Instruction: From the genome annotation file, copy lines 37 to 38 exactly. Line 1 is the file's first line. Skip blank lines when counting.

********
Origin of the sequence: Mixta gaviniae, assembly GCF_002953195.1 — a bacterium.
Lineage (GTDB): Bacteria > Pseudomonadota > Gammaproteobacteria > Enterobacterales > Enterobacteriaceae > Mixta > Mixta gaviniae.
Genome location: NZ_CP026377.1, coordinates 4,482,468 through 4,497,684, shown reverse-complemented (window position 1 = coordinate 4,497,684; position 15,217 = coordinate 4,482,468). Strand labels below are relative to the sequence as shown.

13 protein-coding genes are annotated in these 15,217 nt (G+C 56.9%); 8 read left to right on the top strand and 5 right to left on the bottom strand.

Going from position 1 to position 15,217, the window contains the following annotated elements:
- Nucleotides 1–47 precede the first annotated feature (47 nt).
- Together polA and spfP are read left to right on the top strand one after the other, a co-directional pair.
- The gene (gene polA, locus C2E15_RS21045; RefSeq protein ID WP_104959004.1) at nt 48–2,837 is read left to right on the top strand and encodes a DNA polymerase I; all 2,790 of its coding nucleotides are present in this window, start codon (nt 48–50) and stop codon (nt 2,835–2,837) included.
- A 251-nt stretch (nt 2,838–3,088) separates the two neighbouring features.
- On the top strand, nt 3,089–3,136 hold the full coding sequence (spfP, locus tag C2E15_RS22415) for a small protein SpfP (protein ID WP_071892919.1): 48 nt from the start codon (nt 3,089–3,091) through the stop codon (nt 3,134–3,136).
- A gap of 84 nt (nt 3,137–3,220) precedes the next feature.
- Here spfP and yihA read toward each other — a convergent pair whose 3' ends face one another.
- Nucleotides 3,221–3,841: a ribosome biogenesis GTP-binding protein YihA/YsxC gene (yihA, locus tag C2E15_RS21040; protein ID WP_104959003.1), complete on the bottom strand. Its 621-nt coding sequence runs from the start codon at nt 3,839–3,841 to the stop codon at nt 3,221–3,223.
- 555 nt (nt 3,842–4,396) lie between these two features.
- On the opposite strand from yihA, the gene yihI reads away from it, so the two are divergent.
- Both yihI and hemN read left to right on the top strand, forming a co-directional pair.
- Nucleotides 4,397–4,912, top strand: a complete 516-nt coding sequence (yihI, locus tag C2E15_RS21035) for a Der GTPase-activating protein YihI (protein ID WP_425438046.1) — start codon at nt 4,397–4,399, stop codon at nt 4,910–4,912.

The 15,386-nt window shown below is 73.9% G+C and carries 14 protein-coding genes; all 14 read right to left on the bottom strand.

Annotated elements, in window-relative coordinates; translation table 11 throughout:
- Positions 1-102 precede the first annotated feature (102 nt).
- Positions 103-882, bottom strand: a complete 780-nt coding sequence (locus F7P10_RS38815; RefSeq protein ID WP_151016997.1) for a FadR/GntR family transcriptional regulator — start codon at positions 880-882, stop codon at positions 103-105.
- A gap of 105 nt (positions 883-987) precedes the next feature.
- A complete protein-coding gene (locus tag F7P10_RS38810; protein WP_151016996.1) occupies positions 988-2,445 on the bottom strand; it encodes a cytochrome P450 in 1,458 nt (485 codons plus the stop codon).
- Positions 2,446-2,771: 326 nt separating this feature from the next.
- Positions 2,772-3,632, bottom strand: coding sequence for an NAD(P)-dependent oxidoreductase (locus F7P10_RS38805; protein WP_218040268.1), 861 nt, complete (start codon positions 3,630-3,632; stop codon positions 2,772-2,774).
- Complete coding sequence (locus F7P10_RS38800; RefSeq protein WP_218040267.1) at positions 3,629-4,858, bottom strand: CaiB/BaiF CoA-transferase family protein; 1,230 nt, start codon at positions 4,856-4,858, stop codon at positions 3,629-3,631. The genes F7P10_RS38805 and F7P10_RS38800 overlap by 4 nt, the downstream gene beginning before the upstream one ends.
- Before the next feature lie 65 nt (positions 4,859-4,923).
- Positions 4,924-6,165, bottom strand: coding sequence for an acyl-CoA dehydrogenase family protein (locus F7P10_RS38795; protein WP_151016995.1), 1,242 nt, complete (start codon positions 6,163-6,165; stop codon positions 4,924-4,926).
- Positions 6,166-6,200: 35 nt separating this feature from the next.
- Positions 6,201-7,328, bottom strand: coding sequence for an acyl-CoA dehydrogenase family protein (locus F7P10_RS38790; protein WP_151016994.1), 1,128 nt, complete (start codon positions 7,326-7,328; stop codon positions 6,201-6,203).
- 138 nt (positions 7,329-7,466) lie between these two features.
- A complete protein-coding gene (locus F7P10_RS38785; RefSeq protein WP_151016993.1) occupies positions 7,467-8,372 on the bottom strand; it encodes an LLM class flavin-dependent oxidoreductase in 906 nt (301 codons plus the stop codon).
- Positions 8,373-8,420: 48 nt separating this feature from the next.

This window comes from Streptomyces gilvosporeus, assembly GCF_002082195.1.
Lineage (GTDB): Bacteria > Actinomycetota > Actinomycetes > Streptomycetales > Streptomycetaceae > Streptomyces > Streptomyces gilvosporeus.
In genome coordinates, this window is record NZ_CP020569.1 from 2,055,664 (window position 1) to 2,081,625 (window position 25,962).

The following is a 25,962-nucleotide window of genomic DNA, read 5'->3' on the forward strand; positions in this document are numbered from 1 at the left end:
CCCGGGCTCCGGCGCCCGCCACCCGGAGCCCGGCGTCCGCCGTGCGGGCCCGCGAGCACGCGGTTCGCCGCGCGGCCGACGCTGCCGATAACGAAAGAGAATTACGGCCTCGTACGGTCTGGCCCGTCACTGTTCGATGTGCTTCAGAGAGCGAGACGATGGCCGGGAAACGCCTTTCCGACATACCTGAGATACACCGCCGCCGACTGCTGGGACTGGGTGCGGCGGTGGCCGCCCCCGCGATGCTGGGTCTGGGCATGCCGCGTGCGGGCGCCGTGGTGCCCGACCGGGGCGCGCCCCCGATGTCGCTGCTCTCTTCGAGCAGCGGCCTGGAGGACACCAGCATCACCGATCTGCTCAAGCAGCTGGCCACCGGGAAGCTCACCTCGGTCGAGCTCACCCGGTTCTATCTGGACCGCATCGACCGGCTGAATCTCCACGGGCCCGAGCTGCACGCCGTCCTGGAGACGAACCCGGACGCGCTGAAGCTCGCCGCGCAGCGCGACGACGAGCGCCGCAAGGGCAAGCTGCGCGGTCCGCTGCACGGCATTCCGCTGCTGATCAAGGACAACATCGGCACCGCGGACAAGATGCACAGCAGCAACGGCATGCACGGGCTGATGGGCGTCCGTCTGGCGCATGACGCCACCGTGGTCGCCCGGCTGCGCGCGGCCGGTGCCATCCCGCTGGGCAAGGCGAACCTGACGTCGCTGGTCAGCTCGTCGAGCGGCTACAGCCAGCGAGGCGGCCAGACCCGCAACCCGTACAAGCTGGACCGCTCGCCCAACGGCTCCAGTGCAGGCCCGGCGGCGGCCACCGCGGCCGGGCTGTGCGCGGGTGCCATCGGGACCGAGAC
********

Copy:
The following is a 25,962-nucleotide window of genomic DNA, read 5'->3' on the forward strand; positions in this document are numbered from 1 at the left end:
CCCGGGCTCCGGCGCCCGCCACCCGGAGCCCGGCGTCCGCCGTGCGGGCCCGCGAGCACGCGGTTCGCCGCGCGGCCGACGCTGCCGATAACGAAAGAGAATTACGGCCTCGTACGGTCTGGCCCGTCACTGTTCGATGTGCTTCAGAGAGCGAGACGATGGCCGGGAAACGCCTTTCCGACATACCTGAGATACACCGCCGCCGACTGCTGGGACTGGGTGCGGCGGTGGCCGCCCCCGCGATGCTGGGTCTGGGCATGCCGCGTGCGGGCGCCGTGGTGCCCGACCGGGGCGCGCCCCCGATGTCGCTGCTCTCTTCGAGCAGCGGCCTGGAGGACACCAGCATCACCGATCTGCTCAAGCAGCTGGCCACCGGGAAGCTCACCTCGGTCGAGCTCACCCGGTTCTATCTGGACCGCATCGACCGGCTGAATCTCCACGGGCCCGAGCTGCACGCCGTCCTGGAGACGAACCCGGACGCGCTGAAGCTCGCCGCGCAGCGCGACGACGAGCGCCGCAAGGGCAAGCTGCGCGGTCCGCTGCACGGCATTCCGCTGCTGATCAAGGACAACATCGGCACCGCGGACAAGATGCACAGCAGCAACGGCATGCACGGGCTGATGGGCGTCCGTCTGGCGCATGACGCCACCGTGGTCGCCCGGCTGCGCGCGGCCGGTGCCATCCCGCTGGGCAAGGCGAACCTGACGTCGCTGGTCAGCTCGTCGAGCGGCTACAGCCAGCGAGGCGGCCAGACCCGCAACCCGTACAAGCTGGACCGCTCGCCCAACGGCTCCAGTGCAGGCCCGGCGGCGGCCACCGCGGCCGGGCTGTGCGCGGGTGCCATCGGGACCGAGAC